Where to Find the Best Spanish Restaurants around Boston

Traipse from Boston to Barcelona and beyond with tapas and piles of paella.

Spanish restaurants have a knack for elevating mealtime from a “cram food in your gullet and leave” sprint to a social meander of the menu. Grab a few pals and graze over a table-full of tapas—maybe some spicy grilled shrimp or melt-in-your-mouth manchego-filled croquettas—plus a few glasses of wine. Then, what’s the hurry? Might as well put in an order of saffron-rich paella, too. From a Somerville vanguard to a newcomer that traipses across the Iberian, check out this itinerary of tapas and more.

Paella at Atlantico. / Photo by Brian Samuels Photography


The Iberian-inspired Atlántico sailed the rocky waters of the pandemic and finally opened in October 2020. While the South End spot helmed by chef Michael Serpa showcases a wealth of Portuguese wine, it’s fair to say that most of the seafood-focused fare charts a course to Spain. (Though, do try the linguiça hash on the brunch menu, which hat-tips to the traditional Portuguese caldo verde soup). The glimmering interior matches the pristine, sharp flavors of its plates, from the simple joy of the matrimonio dish—just anchovies and olive oil—to the grilled Galician octopus served with a bright salad of white asparagus and mint. Do spring for the paella too. Overflowing with seafood and chorizo and bearing a bright gold hue thanks to the saffron, it’s well worth the half-hour wait.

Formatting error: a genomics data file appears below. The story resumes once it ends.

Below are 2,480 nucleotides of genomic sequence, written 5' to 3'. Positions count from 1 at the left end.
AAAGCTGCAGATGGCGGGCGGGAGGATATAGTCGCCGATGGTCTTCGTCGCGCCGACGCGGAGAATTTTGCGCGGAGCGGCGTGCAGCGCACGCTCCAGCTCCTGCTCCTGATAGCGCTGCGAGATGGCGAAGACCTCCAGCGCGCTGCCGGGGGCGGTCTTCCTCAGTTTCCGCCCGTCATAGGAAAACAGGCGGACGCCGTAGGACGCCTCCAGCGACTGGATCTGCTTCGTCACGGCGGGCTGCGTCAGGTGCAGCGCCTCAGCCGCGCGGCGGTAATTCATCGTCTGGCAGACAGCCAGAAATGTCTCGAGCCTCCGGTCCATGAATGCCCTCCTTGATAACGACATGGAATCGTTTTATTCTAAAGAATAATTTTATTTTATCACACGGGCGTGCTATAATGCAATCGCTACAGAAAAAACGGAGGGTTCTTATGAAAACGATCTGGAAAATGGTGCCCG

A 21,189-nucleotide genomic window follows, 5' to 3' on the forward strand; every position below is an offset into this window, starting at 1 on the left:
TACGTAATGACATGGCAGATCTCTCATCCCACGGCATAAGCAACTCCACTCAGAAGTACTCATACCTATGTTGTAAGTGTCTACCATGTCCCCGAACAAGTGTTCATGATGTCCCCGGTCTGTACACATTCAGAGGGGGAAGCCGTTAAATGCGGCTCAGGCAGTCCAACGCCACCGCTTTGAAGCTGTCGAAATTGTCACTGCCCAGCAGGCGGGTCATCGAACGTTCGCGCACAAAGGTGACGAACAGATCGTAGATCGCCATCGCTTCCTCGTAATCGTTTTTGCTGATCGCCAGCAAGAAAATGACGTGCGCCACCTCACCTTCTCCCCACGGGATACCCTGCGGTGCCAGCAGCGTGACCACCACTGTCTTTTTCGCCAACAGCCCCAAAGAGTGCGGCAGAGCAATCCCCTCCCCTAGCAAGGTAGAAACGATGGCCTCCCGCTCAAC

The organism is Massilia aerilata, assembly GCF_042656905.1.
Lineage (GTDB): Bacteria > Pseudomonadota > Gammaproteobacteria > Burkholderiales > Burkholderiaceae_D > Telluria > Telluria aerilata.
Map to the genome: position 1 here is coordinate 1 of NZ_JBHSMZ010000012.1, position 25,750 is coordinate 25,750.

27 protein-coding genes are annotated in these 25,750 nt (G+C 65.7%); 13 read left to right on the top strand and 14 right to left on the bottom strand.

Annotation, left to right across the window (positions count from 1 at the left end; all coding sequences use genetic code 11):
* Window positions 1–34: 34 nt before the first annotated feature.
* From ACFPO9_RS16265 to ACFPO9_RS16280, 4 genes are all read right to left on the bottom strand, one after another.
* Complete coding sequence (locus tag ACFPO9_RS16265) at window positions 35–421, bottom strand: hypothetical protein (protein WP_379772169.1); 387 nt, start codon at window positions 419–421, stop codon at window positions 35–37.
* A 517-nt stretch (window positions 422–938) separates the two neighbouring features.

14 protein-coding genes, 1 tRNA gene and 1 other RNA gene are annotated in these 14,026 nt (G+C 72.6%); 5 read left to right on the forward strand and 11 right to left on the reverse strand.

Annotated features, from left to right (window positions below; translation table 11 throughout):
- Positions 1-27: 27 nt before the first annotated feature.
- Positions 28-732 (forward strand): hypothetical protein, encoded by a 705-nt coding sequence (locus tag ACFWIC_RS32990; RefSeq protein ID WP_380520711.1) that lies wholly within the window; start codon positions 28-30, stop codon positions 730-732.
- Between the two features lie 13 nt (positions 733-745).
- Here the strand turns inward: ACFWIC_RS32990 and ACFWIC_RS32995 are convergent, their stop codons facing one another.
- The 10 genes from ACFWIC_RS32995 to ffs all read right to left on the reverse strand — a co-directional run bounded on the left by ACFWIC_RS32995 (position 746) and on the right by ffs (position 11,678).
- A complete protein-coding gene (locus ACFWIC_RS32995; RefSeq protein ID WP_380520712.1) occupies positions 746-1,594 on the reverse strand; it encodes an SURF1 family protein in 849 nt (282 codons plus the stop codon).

600 Harrison Ave., Boston, 857-233-2898, atlanticoboston.com.

barcelona wine bar

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Barcelona Wine Bar

Sure, it’s a chain with roots in Connecticut, but don’t sleep on the singing flavors of Barcelona Wine Bar, with its wealth of shareable tapas and a handful of larger plates. The menu’s star might just be the spicy-sour-sweet small plate of smoky chorizo with caramelized figs. Finished off with a balsamic reduction, it’s enough to have you tipping the mini crock to your lips to guzzle the rest of the sauce. Shout out to the jamón and manchego croquettas with their dopamine hits of salty cheesiness, too, along with the bold simplicity of the roasted whole branzino served with just fennel and potatoes.

1700 Beacon St., Brookline, 617-264-8900; 525 Tremont St., Boston, 617-266-2600, barcelonawinebar.com.


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Dalí Restaurant

With an artful atmosphere amplified by the tin ceilings and a Salvador Dalí-inspired wall of “dripping” plaster, Dalí was among the first Spanish spots in Boston, as the temple to tapas has been open since 1989. Sample some of the painterly plates—the patatas bravas with smoky aioli, pristine sautéed spinach that’s served with slivers of garlic and pine nuts, braised rabbit with red wine and an almost floral touch of juniper—and it’s no surprise why. While it’s tempting to get your fill of these morsels (do try the paella, too), be sure to save room for dessert, even if only the churros served with chocolate dipping sauce and dulce de leche. Each sweet bite is like ending your meal with a masterpiece.

415 Washington St., Somerville, 617-661-3254, dalirestaurant.com.